I started working for Student Hubs last August after graduating from Imperial College London, where I was an active student volunteer. I knew back then that I wanted my job to feel purposeful, I just didn’t quite know what I wanted that purpose to be. I loved Student Hubs and everything they aspire to, so I decided to take the plunge, work for them for a year and see where it took me. For any of you who are about to graduate and make your first proper foray into the world of work, here are 7 things I’ve learnt in my first 9 months:
1. I’m very privileged to be doing a job I love 90% of the time. Work can be stressful and has its less exciting moments (hello, admin work), but more than 90% of the time I am doing cool, innovative stuff, being trusted with lots of responsibility and working with some pretty awesome people.
2. Sometimes you’ll have to do things you don’t want to. My advice is to not always resist tasks you are reluctant to do – compromise is a part of life. Who knows, it might lead you to amazing and unexpected places. I probably never would have moved into my current role as Kingston Hub Manager if I had shied away from changes to my responsibilities during my graduate year.
3. Work isn’t everything. In fact, it usually takes up around a third of your day. Sometimes being young and ambitious can make the work-life balancing act difficult, but make sure to give yourself a break. Learning to recognise when you need to step back for a bit is a great skill to have.
4. Create a support network. Being a recent graduate can be difficult, so it’s important to surround yourself with people who you can laugh and relax with – friends who will call you out when you’re not behaving so well, but also support you when things are tough. I was lucky to find most of these things in the friends I made through the Worthwhile graduate scheme.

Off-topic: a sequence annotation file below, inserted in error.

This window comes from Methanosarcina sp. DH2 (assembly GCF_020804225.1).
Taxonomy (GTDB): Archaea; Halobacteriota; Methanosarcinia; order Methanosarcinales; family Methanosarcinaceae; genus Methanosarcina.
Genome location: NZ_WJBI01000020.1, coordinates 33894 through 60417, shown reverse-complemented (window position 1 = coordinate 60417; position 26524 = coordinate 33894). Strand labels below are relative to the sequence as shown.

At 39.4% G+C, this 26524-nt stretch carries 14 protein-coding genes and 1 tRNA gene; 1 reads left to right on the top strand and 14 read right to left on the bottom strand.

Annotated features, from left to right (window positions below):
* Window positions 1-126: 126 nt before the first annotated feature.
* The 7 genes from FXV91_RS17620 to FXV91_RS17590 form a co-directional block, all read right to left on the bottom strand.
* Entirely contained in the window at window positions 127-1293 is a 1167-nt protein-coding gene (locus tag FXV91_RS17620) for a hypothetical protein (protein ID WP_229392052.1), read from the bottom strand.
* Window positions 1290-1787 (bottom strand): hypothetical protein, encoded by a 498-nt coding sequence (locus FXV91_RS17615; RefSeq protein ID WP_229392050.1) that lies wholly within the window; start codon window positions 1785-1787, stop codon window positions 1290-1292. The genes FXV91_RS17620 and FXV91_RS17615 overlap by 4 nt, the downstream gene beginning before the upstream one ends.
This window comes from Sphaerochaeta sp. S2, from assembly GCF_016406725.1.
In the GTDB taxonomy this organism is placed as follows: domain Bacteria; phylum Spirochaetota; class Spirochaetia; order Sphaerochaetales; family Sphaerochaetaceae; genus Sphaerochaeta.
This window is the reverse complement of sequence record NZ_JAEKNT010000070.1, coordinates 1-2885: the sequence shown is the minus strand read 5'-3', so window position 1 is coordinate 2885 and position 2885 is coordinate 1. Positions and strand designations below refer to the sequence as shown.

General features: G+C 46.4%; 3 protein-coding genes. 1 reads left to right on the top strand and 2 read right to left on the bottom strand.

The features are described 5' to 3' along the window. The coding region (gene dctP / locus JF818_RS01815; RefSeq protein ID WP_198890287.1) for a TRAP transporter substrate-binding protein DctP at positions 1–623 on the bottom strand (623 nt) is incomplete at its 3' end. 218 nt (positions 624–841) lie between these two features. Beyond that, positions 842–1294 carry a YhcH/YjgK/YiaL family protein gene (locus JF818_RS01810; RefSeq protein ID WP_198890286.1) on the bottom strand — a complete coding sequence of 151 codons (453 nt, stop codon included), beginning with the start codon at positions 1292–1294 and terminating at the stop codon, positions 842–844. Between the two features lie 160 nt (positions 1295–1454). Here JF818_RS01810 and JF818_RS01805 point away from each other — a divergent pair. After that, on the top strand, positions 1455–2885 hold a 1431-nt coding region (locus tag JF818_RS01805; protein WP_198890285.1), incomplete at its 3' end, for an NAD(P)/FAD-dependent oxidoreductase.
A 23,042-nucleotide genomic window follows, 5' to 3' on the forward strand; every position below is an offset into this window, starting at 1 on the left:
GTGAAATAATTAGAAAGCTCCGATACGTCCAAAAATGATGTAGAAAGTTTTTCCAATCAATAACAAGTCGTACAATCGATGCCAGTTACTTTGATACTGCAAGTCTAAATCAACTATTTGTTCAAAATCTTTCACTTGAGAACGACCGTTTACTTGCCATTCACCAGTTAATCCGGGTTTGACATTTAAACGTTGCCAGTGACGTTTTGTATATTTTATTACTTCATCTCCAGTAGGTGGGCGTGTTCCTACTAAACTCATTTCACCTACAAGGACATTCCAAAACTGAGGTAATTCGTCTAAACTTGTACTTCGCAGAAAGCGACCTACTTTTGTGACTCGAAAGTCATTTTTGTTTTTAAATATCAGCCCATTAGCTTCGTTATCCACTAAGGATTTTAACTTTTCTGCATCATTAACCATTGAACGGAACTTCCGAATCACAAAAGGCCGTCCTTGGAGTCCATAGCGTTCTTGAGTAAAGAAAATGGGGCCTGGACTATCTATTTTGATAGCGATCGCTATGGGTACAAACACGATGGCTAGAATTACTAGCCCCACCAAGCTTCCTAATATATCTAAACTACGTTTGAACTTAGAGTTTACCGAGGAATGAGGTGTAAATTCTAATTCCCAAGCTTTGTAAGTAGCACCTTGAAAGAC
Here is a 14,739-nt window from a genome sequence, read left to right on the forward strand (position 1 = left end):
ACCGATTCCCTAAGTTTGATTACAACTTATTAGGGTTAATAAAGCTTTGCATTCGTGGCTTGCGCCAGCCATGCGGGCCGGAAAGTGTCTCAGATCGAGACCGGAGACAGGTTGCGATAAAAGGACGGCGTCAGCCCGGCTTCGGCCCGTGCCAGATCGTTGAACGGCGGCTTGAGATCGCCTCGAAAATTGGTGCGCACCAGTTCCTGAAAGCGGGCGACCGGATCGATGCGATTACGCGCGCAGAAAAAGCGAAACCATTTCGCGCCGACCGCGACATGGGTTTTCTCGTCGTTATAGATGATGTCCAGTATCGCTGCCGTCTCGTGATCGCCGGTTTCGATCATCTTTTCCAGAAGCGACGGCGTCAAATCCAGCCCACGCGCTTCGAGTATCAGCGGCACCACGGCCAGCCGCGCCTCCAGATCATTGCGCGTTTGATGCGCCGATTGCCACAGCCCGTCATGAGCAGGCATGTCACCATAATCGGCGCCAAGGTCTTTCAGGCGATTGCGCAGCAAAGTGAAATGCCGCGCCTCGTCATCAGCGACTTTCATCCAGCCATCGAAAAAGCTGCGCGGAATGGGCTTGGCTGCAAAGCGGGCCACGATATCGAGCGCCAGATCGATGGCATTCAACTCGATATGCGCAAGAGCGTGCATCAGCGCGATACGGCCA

5. Networking gets a little easier each time you do it. Who you know does matter (even if it shouldn’t) and you have to be ready to put yourself out there, make connections, communicate your passions and interests, sell yourself and shout about what you’re good at, even if it feels terribly awkward.
6. You’ve got a lot to offer. It’s much easier to think of how much you can’t do or don’t know than it is to remember all of the things that will make you an asset to an organisation. Be confident in yourself and own it. If you don’t get this interview or that job, it’s probably because it wasn’t the right fit for you and something better will come along.
7. If you’re completely confident about everything you’re doing, then you may need to try something new. The past 9 months have taught me that sometimes you have to fake it ‘til you make it, although you might feel slightly uncomfortable along the way. Adjusting to a new management role over the past month has been an intense learning curve for me. I’m lucky to have had the support of Student Hubs who hire based on potential, not just experience, and have given me the chance to develop and prove mine.